Another significant advantage of using Shou Sugi Ban wood is the finished product’s dimensional stability. The Shou Sugi Ban process provides greater dimensional stability within your wood, making this an ideal choice for those who live in regions that experience a wide range of temperatures and environmental conditions. Dimensional stability refers to how wood shrinks or swells in relation to moisture loss or gain from changes in temperature and conditions. Shou Sugi Ban wood has a higher dimensional stability than that of regular wood, meaning that it won’t warp or bend when exposed to the changing seasons.
As mentioned above, the process of Shou Sugi Ban makes wood insect resistant. While the wood is burning, the same flames that are transforming your planks will neutralize the cellulose naturally present inside the wood. This process makes the finished product undesirable to bugs, keeping your home insect free.
The last benefit of Shou Sugi Ban wood is the lack of maintenance required to keep your finished project looking good. While some wall finishes or accent pieces require frequent upkeep, such as waxing, steaming, or oiling, Shou Sugi Ban paneling and siding can last up to 80-100 years without maintenance.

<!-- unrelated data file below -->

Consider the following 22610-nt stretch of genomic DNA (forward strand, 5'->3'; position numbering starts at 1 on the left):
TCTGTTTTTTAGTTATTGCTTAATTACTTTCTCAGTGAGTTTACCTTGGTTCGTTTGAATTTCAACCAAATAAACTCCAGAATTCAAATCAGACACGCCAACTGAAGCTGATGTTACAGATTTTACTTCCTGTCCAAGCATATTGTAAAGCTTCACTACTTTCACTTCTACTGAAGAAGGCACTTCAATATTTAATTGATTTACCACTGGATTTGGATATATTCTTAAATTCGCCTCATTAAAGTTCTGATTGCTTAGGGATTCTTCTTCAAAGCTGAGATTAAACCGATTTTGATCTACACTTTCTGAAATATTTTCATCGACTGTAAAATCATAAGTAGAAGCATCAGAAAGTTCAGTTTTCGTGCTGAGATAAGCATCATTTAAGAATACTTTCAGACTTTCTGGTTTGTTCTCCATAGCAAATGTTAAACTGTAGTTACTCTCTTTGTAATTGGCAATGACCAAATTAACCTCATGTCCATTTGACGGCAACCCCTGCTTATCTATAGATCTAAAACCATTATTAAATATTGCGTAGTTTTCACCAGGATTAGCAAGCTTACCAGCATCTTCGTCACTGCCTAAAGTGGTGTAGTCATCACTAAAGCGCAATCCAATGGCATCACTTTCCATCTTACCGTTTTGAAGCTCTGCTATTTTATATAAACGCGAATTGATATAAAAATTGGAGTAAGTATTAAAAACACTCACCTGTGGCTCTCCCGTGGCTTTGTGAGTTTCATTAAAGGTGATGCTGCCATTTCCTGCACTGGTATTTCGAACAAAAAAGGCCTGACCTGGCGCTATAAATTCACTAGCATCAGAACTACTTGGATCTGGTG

And while all of our wood has already been kiln dried to rid it of any pests, the Shou Sugi Ban process neutralize the cellulose inside the wood, rendering the material unattractive to any future pests. It is because of this that some experts estimate that Shou Sugi Ban wood can last up to 80-100 years without maintenance.
Bringing Shou Sugi Ban Wood to Your Next Project
No matter the size of your project, whether you’re adding a new feature wall to your space or you’re starting a project from scratch, implementing Shou Sugi Ban wood will take your designs to the next level. Using reclaimed timbers for Shou Sugi Ban projects is a great way to utilize natural, sustainable materials in your next project, making your completed design an asset for both you and the planet. Feel free to contact us to learn more about this hot trend and how Manomin Resawn Timbers can help turn your dream into a reality.